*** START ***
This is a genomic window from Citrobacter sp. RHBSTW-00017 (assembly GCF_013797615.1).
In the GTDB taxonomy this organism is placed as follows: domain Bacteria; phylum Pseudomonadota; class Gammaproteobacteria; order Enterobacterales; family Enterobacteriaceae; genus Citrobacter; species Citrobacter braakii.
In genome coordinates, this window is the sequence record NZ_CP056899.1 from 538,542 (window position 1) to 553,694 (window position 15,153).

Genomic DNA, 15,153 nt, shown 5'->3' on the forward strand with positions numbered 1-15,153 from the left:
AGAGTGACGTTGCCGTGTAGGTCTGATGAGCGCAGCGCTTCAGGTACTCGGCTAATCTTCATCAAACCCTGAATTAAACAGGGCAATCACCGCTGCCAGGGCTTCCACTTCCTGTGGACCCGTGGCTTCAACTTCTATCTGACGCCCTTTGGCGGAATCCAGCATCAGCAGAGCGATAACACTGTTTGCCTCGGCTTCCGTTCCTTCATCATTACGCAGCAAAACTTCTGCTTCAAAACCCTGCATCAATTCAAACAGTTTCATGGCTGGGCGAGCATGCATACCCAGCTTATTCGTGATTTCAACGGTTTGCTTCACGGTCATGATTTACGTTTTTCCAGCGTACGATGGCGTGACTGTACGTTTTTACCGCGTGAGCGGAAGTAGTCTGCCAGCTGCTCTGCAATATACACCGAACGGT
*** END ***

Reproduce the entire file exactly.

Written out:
This is a genomic window from Citrobacter sp. RHBSTW-00017 (assembly GCF_013797615.1).
In the GTDB taxonomy this organism is placed as follows: domain Bacteria; phylum Pseudomonadota; class Gammaproteobacteria; order Enterobacterales; family Enterobacteriaceae; genus Citrobacter; species Citrobacter braakii.
In genome coordinates, this window is the sequence record NZ_CP056899.1 from 538,542 (window position 1) to 553,694 (window position 15,153).

Genomic DNA, 15,153 nt, shown 5'->3' on the forward strand with positions numbered 1-15,153 from the left:
AGAGTGACGTTGCCGTGTAGGTCTGATGAGCGCAGCGCTTCAGGTACTCGGCTAATCTTCATCAAACCCTGAATTAAACAGGGCAATCACCGCTGCCAGGGCTTCCACTTCCTGTGGACCCGTGGCTTCAACTTCTATCTGACGCCCTTTGGCGGAATCCAGCATCAGCAGAGCGATAACACTGTTTGCCTCGGCTTCCGTTCCTTCATCATTACGCAGCAAAACTTCTGCTTCAAAACCCTGCATCAATTCAAACAGTTTCATGGCTGGGCGAGCATGCATACCCAGCTTATTCGTGATTTCAACGGTTTGCTTCACGGTCATGATTTACGTTTTTCCAGCGTACGATGGCGTGACTGTACGTTTTTACCGCGTGAGCGGAAGTAGTCTGCCAGCTGCTCTGCAATATACACCGAACGGT